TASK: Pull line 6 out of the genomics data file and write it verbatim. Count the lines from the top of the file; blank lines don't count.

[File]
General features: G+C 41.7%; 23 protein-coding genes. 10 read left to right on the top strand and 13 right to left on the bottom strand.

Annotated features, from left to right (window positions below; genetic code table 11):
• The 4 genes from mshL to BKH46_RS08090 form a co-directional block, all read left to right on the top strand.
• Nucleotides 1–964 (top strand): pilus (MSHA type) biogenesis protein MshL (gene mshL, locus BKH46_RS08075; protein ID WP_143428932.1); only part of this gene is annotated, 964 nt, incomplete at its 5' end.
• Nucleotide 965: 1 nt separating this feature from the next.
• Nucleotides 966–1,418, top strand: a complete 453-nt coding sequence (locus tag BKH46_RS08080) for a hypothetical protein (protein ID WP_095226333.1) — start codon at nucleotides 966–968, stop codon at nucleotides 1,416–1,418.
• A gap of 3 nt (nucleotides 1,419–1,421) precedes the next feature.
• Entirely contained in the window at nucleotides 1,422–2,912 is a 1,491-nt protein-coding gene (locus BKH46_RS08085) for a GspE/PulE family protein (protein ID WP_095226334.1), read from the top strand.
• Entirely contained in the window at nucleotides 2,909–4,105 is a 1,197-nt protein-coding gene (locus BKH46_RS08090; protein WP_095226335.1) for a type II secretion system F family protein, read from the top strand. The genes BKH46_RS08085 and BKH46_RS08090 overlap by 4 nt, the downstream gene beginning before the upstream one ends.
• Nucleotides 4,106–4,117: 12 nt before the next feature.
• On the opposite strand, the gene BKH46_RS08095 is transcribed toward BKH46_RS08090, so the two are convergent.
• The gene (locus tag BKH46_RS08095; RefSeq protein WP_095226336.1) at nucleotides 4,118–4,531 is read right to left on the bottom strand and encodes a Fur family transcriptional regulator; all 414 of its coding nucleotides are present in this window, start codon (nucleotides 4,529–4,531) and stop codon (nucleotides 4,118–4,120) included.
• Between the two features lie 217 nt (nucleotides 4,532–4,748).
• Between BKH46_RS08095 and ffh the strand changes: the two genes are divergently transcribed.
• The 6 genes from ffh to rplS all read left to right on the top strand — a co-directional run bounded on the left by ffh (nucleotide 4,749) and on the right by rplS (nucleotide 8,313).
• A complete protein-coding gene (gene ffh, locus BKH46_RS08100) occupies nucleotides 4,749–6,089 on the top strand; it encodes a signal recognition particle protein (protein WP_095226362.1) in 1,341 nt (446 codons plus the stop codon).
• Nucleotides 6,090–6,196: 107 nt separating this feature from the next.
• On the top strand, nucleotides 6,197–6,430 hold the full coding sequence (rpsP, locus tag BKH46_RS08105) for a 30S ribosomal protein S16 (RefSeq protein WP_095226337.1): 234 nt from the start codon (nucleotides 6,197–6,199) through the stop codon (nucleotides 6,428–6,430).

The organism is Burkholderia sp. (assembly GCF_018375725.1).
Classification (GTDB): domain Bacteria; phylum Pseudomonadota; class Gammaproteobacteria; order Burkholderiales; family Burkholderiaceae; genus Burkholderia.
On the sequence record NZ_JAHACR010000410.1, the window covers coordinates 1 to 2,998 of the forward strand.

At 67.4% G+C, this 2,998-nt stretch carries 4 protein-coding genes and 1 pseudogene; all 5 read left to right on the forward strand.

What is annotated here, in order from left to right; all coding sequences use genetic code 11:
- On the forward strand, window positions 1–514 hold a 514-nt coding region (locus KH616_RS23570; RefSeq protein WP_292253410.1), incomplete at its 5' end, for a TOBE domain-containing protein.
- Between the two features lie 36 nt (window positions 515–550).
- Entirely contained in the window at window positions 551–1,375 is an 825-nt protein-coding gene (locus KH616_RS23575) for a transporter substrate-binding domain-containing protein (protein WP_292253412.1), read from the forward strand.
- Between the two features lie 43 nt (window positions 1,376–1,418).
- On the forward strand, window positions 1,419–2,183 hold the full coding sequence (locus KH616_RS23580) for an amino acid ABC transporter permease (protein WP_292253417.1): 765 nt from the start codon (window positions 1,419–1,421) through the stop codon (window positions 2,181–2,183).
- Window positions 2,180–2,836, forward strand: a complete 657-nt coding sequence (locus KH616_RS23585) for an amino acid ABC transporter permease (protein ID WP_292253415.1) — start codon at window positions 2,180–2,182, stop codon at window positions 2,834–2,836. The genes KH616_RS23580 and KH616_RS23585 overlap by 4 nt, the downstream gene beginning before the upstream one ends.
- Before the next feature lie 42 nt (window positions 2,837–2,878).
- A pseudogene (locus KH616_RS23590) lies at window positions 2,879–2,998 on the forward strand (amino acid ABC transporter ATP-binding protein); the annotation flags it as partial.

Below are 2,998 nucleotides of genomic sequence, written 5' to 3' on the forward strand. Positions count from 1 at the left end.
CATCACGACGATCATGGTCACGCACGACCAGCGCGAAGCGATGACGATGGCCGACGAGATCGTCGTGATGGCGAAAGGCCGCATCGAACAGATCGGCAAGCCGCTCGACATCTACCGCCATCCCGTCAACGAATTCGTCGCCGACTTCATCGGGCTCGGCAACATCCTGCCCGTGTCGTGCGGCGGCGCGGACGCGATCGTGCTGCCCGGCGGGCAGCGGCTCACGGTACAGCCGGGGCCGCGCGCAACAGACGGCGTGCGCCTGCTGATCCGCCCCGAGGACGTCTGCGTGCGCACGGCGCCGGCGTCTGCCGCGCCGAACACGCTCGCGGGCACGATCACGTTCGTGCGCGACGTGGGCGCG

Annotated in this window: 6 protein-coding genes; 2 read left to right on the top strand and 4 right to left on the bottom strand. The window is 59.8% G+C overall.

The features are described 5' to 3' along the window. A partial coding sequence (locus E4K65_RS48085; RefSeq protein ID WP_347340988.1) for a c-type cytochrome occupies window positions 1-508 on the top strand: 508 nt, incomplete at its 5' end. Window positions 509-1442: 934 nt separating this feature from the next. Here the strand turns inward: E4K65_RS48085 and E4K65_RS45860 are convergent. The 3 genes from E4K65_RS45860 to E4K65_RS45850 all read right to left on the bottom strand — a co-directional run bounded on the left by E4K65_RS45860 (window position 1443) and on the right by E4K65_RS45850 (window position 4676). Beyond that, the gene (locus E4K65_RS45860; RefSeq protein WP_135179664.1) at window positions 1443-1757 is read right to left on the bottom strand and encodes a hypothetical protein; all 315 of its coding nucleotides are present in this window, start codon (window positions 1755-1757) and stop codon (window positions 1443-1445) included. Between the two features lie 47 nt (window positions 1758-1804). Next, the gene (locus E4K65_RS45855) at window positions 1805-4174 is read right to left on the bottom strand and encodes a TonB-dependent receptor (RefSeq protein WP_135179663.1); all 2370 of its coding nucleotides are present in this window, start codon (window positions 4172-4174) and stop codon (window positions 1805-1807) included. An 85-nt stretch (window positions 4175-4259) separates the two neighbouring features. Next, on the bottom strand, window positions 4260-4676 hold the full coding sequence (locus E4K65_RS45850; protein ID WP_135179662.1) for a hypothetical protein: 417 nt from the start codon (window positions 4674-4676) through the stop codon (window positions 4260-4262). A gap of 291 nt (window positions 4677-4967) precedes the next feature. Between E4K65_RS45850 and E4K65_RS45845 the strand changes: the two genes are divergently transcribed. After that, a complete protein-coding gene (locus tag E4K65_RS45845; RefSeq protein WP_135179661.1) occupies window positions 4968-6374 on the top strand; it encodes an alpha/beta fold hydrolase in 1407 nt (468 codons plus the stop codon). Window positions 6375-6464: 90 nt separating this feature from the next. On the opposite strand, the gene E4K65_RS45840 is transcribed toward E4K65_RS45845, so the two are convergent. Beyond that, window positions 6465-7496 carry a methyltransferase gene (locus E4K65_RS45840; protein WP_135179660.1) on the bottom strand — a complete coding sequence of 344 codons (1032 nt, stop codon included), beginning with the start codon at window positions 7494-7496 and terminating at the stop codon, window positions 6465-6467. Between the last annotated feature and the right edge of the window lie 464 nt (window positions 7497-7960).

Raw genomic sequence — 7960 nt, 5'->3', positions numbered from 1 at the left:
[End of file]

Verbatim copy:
• Nucleotides 966–1,418, top strand: a complete 453-nt coding sequence (locus tag BKH46_RS08080) for a hypothetical protein (protein ID WP_095226333.1) — start codon at nucleotides 966–968, stop codon at nucleotides 1,416–1,418.